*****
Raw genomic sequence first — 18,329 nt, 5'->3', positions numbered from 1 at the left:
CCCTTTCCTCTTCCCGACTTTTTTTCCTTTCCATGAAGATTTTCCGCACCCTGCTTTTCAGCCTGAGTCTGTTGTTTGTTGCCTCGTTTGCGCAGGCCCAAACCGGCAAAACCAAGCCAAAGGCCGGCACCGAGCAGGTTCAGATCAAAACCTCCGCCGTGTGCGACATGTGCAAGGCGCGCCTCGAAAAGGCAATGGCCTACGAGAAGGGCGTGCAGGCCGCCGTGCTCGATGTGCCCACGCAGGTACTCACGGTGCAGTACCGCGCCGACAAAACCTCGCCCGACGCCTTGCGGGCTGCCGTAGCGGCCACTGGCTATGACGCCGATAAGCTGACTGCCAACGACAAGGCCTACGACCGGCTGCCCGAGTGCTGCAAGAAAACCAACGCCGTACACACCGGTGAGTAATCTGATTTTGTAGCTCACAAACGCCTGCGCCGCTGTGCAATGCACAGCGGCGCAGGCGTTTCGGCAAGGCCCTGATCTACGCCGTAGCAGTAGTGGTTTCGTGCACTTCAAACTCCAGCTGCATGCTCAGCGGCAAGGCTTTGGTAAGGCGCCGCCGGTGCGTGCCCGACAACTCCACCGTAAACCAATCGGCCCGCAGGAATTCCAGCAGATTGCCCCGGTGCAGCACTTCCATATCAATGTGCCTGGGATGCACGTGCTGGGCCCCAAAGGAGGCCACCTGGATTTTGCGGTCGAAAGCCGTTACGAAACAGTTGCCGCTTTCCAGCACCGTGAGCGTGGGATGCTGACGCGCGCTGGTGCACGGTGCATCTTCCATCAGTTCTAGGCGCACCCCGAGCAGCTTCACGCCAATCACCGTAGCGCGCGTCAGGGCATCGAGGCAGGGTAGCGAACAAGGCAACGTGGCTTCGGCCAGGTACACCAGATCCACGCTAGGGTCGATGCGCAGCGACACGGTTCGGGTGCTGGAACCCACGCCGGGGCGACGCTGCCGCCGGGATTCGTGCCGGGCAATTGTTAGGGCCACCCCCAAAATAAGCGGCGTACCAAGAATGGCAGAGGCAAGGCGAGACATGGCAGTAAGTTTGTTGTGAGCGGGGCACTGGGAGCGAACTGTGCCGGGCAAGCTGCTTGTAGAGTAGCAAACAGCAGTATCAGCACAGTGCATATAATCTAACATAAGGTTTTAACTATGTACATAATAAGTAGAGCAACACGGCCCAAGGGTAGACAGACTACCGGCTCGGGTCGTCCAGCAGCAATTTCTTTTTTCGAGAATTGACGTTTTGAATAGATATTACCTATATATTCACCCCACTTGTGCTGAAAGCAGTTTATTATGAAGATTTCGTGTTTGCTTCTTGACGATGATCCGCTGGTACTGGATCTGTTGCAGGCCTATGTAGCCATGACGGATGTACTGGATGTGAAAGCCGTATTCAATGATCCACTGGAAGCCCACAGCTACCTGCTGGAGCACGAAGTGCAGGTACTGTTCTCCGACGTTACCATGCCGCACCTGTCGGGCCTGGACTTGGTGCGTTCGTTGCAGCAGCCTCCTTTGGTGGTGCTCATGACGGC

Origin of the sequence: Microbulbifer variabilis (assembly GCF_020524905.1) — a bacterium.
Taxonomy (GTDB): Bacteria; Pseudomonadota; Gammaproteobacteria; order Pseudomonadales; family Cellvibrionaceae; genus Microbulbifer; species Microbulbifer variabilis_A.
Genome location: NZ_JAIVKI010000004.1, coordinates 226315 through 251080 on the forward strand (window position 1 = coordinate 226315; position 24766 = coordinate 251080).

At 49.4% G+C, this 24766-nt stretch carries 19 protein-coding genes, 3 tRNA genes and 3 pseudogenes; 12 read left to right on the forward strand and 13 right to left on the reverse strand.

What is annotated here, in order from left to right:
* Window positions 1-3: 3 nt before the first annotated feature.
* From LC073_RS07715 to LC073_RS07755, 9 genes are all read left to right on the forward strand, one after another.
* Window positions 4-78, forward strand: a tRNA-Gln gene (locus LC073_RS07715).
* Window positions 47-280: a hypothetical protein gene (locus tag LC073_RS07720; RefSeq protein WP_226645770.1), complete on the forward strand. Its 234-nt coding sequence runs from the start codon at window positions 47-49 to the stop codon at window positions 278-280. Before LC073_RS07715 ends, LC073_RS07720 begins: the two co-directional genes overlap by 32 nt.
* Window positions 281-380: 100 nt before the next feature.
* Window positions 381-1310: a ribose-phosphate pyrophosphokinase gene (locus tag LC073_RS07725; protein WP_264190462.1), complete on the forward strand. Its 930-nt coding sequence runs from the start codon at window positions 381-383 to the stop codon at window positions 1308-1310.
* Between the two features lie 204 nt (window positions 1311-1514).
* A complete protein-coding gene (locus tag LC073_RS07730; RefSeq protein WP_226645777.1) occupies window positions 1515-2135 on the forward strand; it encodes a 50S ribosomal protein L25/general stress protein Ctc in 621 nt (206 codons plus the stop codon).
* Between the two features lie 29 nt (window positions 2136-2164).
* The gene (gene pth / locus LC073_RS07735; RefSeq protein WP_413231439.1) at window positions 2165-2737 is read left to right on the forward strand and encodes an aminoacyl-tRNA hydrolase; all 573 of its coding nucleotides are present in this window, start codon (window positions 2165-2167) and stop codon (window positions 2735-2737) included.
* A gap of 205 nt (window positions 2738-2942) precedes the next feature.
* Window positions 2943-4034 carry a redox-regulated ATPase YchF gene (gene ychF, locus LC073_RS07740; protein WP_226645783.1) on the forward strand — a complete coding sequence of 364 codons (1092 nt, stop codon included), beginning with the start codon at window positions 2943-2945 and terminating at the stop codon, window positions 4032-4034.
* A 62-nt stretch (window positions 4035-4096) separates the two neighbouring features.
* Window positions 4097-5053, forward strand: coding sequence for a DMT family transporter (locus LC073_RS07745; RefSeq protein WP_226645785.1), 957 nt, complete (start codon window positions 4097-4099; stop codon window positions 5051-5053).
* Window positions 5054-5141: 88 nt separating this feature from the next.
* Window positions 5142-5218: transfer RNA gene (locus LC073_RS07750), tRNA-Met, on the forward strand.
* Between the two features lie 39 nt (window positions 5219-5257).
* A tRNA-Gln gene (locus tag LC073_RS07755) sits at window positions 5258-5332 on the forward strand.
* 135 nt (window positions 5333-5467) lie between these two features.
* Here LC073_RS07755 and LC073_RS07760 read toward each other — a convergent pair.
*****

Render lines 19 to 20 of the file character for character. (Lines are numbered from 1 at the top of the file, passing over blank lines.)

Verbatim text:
* Window positions 2943-4034 carry a redox-regulated ATPase YchF gene (gene ychF, locus LC073_RS07740; protein WP_226645783.1) on the forward strand — a complete coding sequence of 364 codons (1092 nt, stop codon included), beginning with the start codon at window positions 2943-2945 and terminating at the stop codon, window positions 4032-4034.
* A 62-nt stretch (window positions 4035-4096) separates the two neighbouring features.